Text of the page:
Untitled by Kerstin Brätsch

2013 – 2017

Kerstin Brätsch



Lime plaster, lime milk


12.85 x 22.85 m


Across the north side of the southwest atrium, covering an area of 23 by 13 metres, there is a subtle line drawing scratched into the plaster. When looking closely, it is possible to spot the shape of the frame of the window above the stairs leading down from the old building to the passage for Swiss Re Next.

Zurich, Swiss Re Next
You can only develop a new way of seeing if you move away from your own position.
Kerstin Brätsch

Standing alone like this, it becomes a kind of mask, an abstract face. "My contribution as a whole," says Brätsch, "should feel as if the glass window from the old building had been set free in the atrium." This sgraffito also is a good example of superimposed skills and styles, of working with a craftsperson "as an extension of her hand", as Brätsch puts it: "For the frame of the window in the old building, I made a drawing by hand. Of course, the frame had to be structurally checked before being cast in aluminium. And the CAD drawing with all the necessary modifications served as a template for the sgraffito."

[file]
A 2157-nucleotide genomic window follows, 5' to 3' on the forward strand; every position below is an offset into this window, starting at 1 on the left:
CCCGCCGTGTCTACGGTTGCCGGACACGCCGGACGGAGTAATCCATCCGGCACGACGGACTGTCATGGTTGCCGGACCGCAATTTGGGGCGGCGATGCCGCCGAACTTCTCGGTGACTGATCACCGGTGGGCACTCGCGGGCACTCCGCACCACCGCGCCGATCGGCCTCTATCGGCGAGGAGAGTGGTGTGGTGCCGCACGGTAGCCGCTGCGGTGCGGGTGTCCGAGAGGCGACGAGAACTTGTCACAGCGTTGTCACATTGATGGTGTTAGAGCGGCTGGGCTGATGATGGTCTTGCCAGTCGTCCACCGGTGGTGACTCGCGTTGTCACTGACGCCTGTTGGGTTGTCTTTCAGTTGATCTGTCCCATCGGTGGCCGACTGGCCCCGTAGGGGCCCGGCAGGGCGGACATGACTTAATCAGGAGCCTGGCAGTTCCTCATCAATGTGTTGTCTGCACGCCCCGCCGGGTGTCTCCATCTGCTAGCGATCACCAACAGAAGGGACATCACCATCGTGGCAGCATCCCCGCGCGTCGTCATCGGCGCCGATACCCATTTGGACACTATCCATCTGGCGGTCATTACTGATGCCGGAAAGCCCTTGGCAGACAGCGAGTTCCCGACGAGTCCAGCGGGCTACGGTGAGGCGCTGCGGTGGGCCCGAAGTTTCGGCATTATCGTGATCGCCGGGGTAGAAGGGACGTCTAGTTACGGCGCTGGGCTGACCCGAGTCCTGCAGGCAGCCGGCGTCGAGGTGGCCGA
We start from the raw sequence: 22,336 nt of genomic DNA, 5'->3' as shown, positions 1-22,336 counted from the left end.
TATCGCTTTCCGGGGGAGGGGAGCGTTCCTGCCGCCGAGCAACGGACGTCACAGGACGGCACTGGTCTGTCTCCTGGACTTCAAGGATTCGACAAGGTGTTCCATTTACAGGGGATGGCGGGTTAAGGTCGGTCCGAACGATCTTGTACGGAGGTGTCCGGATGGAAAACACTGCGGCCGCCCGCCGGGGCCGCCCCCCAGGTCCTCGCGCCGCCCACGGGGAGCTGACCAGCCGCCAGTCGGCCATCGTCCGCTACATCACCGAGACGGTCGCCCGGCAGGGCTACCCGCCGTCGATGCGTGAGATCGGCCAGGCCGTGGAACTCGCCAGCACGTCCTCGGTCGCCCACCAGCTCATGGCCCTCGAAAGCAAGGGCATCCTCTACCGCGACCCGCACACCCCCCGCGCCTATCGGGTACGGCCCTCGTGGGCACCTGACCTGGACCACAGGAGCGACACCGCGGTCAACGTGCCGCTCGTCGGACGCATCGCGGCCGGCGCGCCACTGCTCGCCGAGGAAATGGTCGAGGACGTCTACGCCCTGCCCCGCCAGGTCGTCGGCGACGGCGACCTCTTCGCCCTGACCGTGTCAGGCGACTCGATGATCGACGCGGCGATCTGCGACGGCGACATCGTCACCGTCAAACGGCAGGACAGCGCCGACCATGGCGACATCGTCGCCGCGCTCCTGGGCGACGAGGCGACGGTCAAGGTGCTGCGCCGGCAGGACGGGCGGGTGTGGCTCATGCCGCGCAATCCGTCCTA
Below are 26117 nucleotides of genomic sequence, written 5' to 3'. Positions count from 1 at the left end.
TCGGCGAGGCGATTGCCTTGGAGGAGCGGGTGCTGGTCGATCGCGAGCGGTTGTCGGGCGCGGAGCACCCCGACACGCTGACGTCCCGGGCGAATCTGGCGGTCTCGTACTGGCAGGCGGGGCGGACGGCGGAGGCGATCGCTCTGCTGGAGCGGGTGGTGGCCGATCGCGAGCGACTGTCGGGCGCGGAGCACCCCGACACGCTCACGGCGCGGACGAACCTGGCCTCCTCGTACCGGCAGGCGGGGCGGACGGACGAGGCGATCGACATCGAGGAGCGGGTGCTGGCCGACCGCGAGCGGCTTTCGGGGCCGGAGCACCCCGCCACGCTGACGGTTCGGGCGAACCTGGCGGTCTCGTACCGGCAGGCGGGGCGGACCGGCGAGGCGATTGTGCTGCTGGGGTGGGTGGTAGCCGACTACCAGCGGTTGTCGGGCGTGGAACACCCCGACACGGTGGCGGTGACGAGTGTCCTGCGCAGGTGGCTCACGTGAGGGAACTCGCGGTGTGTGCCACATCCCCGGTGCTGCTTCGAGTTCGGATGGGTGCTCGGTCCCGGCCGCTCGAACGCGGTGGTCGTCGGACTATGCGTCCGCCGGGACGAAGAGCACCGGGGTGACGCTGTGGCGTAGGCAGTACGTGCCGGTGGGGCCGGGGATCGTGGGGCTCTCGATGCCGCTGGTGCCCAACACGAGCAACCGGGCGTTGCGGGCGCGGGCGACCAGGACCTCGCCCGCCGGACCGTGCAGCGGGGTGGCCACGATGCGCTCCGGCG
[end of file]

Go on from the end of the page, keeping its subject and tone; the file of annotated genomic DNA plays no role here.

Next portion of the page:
Standing alone like this, it becomes a kind of mask, an abstract face.
Brätsch made a drawing by hand which was then projected onto the wall.

The drawing then was projected onto the wall, where the restorer Ivano Rampa from the mountain area of Grisons where sgraffito is widely used on the walls of townships and farm houses traced it. "You can feel his hand", Brätsch says: "He has a very distinctive stroke." As this ancient technique works with wet plaster, it requires working fast. The enormous surface was sectioned off for manageable daily scratch-actions and those sections illustrating the process are still visible. This collaboration allowed her to use the sgraffito technique for the first time.

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